By Shane Ivey, (c) 1998
“GET OFF THE STREET, YOU NAZI BASTARDS!”
The woman shouted it through a bullhorn so her words rang across the street, jarring even over the din of hundreds of other screaming protestors, over the shouted orders of mounted police officers, and over the haphazard cadence of the marching songs of the White Heritage Front, 18th Battalion (Stockton). The crowd lined the street, surging and angry while the WHF demonstration rolled slowly past. There were just over one hundred of them: each wore a black and tan uniform and each carried a red and black flag marked by a black symbol which did not quite look like a swastika. They were spread apart and they marched slowly, drawing out their exposure as long as they could manage. A half-full water bottle flew tumbling from the crowd and splashed the pavement near a marcher, an athletic young man with crewcut straw-colored hair. He turned to the source of the assault and saw two police officers riding in. He smiled and marched on.
An alley led into dingy shadows between two department stores off the main street and behind the angry mass of protestors and police. Pale light filtered into the alley only from a narrow strip of leaden sky visible between the black silhouettes of rooftops overhead. A man lay shivering in grime and filthy puddles, bruised and breathing roughly, wide-eyed as he looked up at two other men who stood over him.
“Time’s about up,” said one of them, an acne-scarred teenager wearing blue jeans and work boots and a leather jacket.
“You tired of running yet, Zionist?” The other asked, a shorter man about thirty years old. The resemblance between the two men was striking.
“I….” The man gasped and struggled feebly to rise. “I didn’t…”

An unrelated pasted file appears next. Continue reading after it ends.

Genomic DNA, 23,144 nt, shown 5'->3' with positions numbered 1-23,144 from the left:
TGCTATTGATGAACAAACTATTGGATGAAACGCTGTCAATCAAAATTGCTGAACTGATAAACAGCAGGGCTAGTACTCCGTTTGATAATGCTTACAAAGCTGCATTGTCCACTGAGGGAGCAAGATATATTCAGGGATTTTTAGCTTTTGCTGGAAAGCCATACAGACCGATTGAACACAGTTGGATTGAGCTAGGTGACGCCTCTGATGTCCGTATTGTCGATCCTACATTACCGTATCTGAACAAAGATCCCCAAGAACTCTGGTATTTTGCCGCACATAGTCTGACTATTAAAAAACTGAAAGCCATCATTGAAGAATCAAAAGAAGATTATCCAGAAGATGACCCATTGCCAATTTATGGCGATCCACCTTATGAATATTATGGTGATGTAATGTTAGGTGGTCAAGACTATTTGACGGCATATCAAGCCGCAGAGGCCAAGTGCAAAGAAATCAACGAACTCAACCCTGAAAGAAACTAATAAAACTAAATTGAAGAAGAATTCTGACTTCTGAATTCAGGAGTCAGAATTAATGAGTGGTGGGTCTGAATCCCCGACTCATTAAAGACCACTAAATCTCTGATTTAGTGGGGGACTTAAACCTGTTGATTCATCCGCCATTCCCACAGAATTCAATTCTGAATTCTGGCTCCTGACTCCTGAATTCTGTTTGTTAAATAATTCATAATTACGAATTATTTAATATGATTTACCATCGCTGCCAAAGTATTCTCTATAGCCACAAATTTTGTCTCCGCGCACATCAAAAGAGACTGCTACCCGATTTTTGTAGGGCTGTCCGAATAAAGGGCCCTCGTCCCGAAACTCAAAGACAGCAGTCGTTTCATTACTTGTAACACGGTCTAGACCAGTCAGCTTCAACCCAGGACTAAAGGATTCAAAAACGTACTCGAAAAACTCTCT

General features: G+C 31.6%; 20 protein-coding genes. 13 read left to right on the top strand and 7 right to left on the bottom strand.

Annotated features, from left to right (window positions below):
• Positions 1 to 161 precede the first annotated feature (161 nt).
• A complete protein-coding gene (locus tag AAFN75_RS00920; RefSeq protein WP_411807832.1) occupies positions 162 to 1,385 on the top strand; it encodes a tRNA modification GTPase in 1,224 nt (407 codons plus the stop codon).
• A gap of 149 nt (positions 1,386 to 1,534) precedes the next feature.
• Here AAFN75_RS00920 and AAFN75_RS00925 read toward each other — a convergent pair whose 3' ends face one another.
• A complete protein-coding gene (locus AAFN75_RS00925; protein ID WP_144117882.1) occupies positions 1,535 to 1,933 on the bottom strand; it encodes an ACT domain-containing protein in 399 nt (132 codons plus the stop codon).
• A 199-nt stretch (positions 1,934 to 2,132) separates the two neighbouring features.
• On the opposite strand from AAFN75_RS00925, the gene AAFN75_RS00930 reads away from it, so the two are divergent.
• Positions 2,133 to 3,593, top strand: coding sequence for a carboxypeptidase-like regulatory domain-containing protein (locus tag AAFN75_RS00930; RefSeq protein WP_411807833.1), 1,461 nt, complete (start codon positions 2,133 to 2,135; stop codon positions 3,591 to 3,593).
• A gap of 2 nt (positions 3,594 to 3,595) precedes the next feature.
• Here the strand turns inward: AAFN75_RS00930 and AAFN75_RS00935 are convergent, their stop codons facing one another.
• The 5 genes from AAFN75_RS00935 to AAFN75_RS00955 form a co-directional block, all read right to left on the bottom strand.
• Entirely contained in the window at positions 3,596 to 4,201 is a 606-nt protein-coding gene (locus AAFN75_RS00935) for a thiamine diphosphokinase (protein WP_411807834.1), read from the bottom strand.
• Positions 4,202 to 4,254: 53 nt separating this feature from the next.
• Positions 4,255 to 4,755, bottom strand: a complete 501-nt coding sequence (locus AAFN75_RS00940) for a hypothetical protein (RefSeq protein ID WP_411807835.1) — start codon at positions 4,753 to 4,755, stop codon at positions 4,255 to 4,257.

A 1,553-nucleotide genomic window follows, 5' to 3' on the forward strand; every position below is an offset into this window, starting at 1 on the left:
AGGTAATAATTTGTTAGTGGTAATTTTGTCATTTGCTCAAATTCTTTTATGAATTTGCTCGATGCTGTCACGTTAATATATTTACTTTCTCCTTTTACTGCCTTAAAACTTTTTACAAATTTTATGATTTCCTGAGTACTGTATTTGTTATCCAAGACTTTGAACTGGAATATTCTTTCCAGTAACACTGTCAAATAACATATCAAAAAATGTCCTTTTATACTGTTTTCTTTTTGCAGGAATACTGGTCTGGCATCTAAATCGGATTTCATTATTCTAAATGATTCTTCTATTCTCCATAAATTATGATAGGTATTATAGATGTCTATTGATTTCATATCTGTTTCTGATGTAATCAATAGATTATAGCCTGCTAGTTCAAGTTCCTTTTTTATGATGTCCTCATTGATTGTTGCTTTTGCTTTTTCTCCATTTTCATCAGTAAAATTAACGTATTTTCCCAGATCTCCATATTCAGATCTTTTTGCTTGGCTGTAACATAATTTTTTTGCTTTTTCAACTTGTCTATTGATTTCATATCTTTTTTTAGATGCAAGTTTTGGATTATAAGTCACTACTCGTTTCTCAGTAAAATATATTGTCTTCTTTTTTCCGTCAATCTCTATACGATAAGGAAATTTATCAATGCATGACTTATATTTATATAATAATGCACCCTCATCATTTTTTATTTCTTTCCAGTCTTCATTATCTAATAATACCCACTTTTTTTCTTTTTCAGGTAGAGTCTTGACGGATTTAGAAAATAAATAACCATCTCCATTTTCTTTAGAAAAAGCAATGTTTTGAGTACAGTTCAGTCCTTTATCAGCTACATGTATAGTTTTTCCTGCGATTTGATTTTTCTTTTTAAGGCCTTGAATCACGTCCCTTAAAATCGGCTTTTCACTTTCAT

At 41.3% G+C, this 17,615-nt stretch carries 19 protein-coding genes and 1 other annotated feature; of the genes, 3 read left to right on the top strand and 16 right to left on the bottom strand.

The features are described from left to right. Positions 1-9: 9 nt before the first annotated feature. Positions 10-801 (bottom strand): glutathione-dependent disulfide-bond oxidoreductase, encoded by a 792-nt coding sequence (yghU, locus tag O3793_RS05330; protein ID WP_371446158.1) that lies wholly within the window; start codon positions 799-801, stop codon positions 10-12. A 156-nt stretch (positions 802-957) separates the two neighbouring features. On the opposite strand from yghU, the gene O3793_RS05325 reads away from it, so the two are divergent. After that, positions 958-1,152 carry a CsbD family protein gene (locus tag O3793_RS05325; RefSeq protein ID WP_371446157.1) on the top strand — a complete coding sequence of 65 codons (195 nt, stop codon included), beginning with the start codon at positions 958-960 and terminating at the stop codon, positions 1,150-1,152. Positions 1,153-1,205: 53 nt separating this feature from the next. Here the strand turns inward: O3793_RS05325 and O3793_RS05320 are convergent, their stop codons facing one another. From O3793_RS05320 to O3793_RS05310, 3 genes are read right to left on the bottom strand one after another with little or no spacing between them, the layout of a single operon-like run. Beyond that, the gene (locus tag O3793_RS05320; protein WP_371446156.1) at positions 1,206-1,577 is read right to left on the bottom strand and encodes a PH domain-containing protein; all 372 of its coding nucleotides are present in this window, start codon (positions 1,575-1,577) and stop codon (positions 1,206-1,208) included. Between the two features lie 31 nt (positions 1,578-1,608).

“Save it, you snake,” said the younger man. He kicked the fallen man savagely.
The man seemed to find desperate new strength; he raised a fist and blocked the kick with a grunt of pain, then he scrambled up and punched the younger man’s groin. The teenager loosed an angry howl and folded, but the other struck him in the head, dazing him, then snarled and leaned in to strike again and again. Their victim fell again.
An amplified voice came echoing over the alley from the stage where the marching WHF gathered for their rally.
“How many more years of oppression will we tolerate?”
A switchblade snapped open in the hand of the wiry man.
“How long will our so-called government coddle the lazy and the weak? It is time to reward STRENGTH and UNITY!”
The teenager finally rose. He stared at the fallen man with unadulterated hate. “You fucking traitor kike-loving faggot,” he hissed. “You come in to learn what we’re all about? You want to tell the FB-fucking-I what the Heritage Front is really up to?”
“Let those who hunger for glory come forward,” said the voice from the platform. “Let those who would see us a nation of strength and stern resolve again come forth!”
The fallen man stirred. One eye was caked with blood. The other was narrow, darting from one man to the other.
The other man leaned closer, his knife prominent. “Sure,” he said, “they want to know all about it. Well, you’ll find out a little, snake. Maybe too much.”
“Let the world know that the time for strength is at hand!”
“Too bad for you, traitor,” said the man with the knife, “you’ll never take the truth home.”
The teenager began to chant.
The fallen man could not understand the words, but he felt cold. He sensed the darkness deepening, the shadows drawing together; he felt a growing tension of electricity and he smelled faint ozone. He moaned and leaned forward, began to rise again, and then the knife flashed and plunged into his chest. His open eye gaped, as if only now realizing what must happen.
“Let the world see the power that those with faith and strength can obtain!”
“Almost time,” whispered the weedy man. He leaned on the knife, driving his victim down gasping.
The chanting reached a higher pitch. The sense of electricity grew coherent. A shimmering form coalesced.
The man with the knife smiled broadly. A thread of saliva shone on his cracked lips. “Time’s up, fed.”
The teenager’s chant seemed to go silent; the angry cries of the crowd faded with the shouts of the speechmaker. In the ears of the fallen man ony the crackling of electricity and the sluggish pounding of blood could be heard. He realized with surprise that it was all over. He was dying.
Outside the alley men in suits walked the edge of the crowd, looking with growing concern for one who was not there.
“Let the world know! Our true masters are at hand!”
The shimmering form grew solid.
The dying man’s screams were lost in the jeers and hoots of the crowd.